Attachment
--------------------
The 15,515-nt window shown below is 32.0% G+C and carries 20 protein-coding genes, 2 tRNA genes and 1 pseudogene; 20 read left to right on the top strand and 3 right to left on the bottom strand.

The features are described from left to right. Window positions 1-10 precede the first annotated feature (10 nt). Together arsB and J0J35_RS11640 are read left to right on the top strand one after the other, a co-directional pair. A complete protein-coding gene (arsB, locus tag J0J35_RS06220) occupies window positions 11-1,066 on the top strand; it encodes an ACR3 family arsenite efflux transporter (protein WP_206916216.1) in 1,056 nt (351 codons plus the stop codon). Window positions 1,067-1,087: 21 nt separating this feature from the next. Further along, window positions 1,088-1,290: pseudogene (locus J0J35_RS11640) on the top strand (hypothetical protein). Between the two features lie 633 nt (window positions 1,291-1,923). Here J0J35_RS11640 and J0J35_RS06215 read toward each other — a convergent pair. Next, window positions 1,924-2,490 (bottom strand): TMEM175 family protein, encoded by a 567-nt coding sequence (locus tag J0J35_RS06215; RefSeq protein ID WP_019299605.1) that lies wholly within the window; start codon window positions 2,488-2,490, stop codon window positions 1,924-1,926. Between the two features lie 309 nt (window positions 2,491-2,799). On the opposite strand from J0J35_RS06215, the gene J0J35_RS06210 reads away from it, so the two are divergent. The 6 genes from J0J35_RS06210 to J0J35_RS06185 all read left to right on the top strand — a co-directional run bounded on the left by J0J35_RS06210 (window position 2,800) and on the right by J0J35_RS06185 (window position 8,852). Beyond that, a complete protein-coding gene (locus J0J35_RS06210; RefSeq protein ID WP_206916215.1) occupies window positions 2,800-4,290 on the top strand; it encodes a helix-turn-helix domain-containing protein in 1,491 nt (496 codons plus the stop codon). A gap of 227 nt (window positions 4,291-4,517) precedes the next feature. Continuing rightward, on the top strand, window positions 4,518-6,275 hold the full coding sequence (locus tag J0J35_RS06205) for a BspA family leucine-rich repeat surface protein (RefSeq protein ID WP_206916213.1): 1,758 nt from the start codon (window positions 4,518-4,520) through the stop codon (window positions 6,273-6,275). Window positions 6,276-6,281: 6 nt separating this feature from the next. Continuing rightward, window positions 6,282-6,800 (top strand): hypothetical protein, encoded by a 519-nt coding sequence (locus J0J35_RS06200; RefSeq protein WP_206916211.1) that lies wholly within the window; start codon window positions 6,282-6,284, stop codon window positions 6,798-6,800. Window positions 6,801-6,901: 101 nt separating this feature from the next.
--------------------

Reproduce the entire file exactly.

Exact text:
The 15,515-nt window shown below is 32.0% G+C and carries 20 protein-coding genes, 2 tRNA genes and 1 pseudogene; 20 read left to right on the top strand and 3 right to left on the bottom strand.

The features are described from left to right. Window positions 1-10 precede the first annotated feature (10 nt). Together arsB and J0J35_RS11640 are read left to right on the top strand one after the other, a co-directional pair. A complete protein-coding gene (arsB, locus tag J0J35_RS06220) occupies window positions 11-1,066 on the top strand; it encodes an ACR3 family arsenite efflux transporter (protein WP_206916216.1) in 1,056 nt (351 codons plus the stop codon). Window positions 1,067-1,087: 21 nt separating this feature from the next. Further along, window positions 1,088-1,290: pseudogene (locus J0J35_RS11640) on the top strand (hypothetical protein). Between the two features lie 633 nt (window positions 1,291-1,923). Here J0J35_RS11640 and J0J35_RS06215 read toward each other — a convergent pair. Next, window positions 1,924-2,490 (bottom strand): TMEM175 family protein, encoded by a 567-nt coding sequence (locus tag J0J35_RS06215; RefSeq protein ID WP_019299605.1) that lies wholly within the window; start codon window positions 2,488-2,490, stop codon window positions 1,924-1,926. Between the two features lie 309 nt (window positions 2,491-2,799). On the opposite strand from J0J35_RS06215, the gene J0J35_RS06210 reads away from it, so the two are divergent. The 6 genes from J0J35_RS06210 to J0J35_RS06185 all read left to right on the top strand — a co-directional run bounded on the left by J0J35_RS06210 (window position 2,800) and on the right by J0J35_RS06185 (window position 8,852). Beyond that, a complete protein-coding gene (locus J0J35_RS06210; RefSeq protein ID WP_206916215.1) occupies window positions 2,800-4,290 on the top strand; it encodes a helix-turn-helix domain-containing protein in 1,491 nt (496 codons plus the stop codon). A gap of 227 nt (window positions 4,291-4,517) precedes the next feature. Continuing rightward, on the top strand, window positions 4,518-6,275 hold the full coding sequence (locus tag J0J35_RS06205) for a BspA family leucine-rich repeat surface protein (RefSeq protein ID WP_206916213.1): 1,758 nt from the start codon (window positions 4,518-4,520) through the stop codon (window positions 6,273-6,275). Window positions 6,276-6,281: 6 nt separating this feature from the next. Continuing rightward, window positions 6,282-6,800 (top strand): hypothetical protein, encoded by a 519-nt coding sequence (locus J0J35_RS06200; RefSeq protein WP_206916211.1) that lies wholly within the window; start codon window positions 6,282-6,284, stop codon window positions 6,798-6,800. Window positions 6,801-6,901: 101 nt separating this feature from the next.